Some women drove ambulances in WW1; some taught in schools; some designed golf courses; some lectured in car mechanics. Some ran a dance band. The following paragraph is a brief summary of the life of Miss Chalmers, who did all of these and wrote a series of ten lively articles for The Courier & Advertiser between 7th and 23rd September 1976. These can be found in the Dundee Local Studies Library.
Daughter of Commodore J.A.S. Chalmers, Dorothy was born in Broughty Ferry, her mother having braved the sea passage from Rotterdam just in time for the birth. The family lived in Duntrune Terrace, though her father was often away at sea and her brother, nine years older than herself, was at boarding school. She was a tomboy as a child, playing football and cricket with her all-boy pals and golf from the age of eight, encouraged by her father. She attended Dundee High School and Lowther College boarding school in North Wales, going on to take a 3-month course in car mechanics in Glasgow.
As soon as she was 18 she went to France to drive ambulances for the Red Cross in WWI. She’d wanted to be a dispatch rider, but this job was not open to females.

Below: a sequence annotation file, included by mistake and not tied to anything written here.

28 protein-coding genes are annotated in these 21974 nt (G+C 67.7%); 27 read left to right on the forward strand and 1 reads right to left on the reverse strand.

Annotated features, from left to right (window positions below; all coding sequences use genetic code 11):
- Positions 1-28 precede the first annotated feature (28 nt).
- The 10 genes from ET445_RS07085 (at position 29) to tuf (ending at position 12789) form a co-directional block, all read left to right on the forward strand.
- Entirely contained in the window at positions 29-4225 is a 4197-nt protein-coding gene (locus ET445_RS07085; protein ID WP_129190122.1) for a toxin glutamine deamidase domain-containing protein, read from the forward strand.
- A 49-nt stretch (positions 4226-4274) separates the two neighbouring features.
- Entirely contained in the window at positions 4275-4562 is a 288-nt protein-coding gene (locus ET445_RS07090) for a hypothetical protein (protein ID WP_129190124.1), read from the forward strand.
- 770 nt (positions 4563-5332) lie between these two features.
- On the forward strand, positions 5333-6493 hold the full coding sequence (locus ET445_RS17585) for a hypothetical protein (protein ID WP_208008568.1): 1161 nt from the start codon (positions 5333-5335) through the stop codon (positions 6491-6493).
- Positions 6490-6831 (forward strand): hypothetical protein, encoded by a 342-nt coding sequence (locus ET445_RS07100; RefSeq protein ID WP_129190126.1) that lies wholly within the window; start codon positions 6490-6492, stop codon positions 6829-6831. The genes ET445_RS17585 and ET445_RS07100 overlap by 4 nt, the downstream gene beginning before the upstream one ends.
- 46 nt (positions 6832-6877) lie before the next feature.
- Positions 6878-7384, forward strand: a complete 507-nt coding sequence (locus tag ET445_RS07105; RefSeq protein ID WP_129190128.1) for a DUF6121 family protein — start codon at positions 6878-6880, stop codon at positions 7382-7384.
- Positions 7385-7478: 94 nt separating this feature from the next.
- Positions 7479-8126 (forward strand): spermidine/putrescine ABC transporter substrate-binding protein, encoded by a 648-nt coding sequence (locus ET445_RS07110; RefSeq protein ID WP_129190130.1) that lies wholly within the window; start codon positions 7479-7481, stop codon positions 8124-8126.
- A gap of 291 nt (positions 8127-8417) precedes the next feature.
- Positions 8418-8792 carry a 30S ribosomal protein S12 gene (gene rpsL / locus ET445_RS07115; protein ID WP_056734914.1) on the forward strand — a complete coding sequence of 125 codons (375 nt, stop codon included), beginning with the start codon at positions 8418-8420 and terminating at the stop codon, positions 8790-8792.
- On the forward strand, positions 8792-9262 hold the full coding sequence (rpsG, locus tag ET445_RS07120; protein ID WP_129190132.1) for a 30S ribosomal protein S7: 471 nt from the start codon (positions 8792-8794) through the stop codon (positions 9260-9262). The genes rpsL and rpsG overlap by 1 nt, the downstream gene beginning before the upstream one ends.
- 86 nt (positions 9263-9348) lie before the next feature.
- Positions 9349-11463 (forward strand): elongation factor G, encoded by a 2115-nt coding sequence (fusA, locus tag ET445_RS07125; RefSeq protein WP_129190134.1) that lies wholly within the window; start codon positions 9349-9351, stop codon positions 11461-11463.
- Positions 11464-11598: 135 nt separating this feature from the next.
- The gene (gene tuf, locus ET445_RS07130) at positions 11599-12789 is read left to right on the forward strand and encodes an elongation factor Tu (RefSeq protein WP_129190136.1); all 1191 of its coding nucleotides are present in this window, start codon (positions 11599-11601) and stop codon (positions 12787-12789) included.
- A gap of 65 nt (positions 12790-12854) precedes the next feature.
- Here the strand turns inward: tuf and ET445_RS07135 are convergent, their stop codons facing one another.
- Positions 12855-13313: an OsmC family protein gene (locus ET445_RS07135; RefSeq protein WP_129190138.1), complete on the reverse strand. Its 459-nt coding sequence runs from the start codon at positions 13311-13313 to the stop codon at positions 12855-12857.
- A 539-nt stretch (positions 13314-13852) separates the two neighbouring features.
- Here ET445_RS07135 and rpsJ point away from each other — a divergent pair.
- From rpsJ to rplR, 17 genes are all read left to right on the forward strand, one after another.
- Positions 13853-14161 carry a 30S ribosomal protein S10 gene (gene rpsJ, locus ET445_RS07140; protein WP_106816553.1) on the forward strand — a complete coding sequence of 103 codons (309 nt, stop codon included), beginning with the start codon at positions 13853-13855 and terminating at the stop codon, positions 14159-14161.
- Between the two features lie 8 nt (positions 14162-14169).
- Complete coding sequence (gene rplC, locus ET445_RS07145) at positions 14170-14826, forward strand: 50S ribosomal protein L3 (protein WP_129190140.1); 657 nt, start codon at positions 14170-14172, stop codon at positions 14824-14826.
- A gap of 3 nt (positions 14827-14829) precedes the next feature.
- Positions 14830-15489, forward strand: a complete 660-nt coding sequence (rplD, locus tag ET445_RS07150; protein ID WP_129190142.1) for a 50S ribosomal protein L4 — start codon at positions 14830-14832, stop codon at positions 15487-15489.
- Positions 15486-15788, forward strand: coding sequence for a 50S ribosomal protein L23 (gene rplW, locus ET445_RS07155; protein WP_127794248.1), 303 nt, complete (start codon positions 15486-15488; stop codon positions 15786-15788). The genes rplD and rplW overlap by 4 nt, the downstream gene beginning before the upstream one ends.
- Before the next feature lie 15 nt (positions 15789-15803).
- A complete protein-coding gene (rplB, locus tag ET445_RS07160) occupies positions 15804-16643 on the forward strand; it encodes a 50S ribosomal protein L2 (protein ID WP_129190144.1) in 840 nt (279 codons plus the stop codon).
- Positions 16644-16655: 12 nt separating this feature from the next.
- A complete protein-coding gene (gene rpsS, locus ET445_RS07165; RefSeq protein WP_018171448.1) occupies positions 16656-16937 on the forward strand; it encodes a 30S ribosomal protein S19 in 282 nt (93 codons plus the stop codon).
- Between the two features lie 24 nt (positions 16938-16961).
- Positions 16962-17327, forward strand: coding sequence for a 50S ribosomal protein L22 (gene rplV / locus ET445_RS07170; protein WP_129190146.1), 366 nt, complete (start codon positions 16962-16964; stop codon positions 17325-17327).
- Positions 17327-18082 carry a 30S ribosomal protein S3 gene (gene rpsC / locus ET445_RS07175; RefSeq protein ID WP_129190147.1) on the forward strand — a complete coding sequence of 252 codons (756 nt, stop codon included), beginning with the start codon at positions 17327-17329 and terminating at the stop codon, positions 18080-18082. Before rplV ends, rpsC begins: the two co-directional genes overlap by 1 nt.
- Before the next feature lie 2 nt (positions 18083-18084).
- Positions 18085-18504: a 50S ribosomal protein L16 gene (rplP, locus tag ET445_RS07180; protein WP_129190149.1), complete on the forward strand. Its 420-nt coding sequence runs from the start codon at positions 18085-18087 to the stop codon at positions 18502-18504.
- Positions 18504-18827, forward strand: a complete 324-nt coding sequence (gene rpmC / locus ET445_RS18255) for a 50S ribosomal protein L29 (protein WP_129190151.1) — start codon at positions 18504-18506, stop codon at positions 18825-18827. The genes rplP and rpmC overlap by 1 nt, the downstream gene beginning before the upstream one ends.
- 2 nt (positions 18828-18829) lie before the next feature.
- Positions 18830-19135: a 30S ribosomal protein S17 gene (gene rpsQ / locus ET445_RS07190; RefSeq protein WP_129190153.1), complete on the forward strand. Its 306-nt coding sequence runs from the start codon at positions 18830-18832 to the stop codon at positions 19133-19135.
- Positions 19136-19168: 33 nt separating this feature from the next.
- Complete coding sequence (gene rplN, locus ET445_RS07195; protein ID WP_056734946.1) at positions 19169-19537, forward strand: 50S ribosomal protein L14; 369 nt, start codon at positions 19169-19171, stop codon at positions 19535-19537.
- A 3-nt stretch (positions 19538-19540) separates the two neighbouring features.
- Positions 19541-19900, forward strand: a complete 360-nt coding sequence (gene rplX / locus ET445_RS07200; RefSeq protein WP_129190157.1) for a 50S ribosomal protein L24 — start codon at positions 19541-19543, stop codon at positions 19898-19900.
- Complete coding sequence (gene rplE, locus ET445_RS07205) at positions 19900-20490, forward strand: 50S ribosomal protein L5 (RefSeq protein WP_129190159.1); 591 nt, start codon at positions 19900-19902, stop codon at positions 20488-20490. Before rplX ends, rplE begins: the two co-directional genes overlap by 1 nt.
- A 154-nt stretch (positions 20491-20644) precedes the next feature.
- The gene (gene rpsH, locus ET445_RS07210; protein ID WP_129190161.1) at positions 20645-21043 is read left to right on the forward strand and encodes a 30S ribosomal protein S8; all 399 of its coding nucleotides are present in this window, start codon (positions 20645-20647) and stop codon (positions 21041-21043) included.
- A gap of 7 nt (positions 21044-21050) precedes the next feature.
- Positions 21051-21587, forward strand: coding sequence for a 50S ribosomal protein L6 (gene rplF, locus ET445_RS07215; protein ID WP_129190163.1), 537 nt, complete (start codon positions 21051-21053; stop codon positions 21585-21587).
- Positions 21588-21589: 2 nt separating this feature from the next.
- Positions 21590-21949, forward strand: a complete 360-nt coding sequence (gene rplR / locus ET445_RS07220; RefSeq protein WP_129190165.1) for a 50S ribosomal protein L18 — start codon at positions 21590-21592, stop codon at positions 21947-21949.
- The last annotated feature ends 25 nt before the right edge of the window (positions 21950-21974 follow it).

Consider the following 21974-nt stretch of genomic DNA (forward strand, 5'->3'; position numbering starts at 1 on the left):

She returned to teach at Lowther College for ten years. While there she designed golf courses, one for the College and one for the local area. She was an accomplished golfer, and later in life twice won the Caird Park championship.
In WWII Miss Chalmers served as a sergeant major in the ATS, lecturing in car mechanics – and running a dance band in her time off. She described her experience in WWII as “cushy” compared to the adventures of WWI. After the war, back in Dundee the family were struggling to get by. They rented out their house, and Miss Chalmers took what work she could find, until finally she was offered a job teaching first in Lincraig Nursery and then (four years later) in Mid Craigie Primary. She was there for 18 years until she retired in 1976. She died suddenly at home in Dens Road.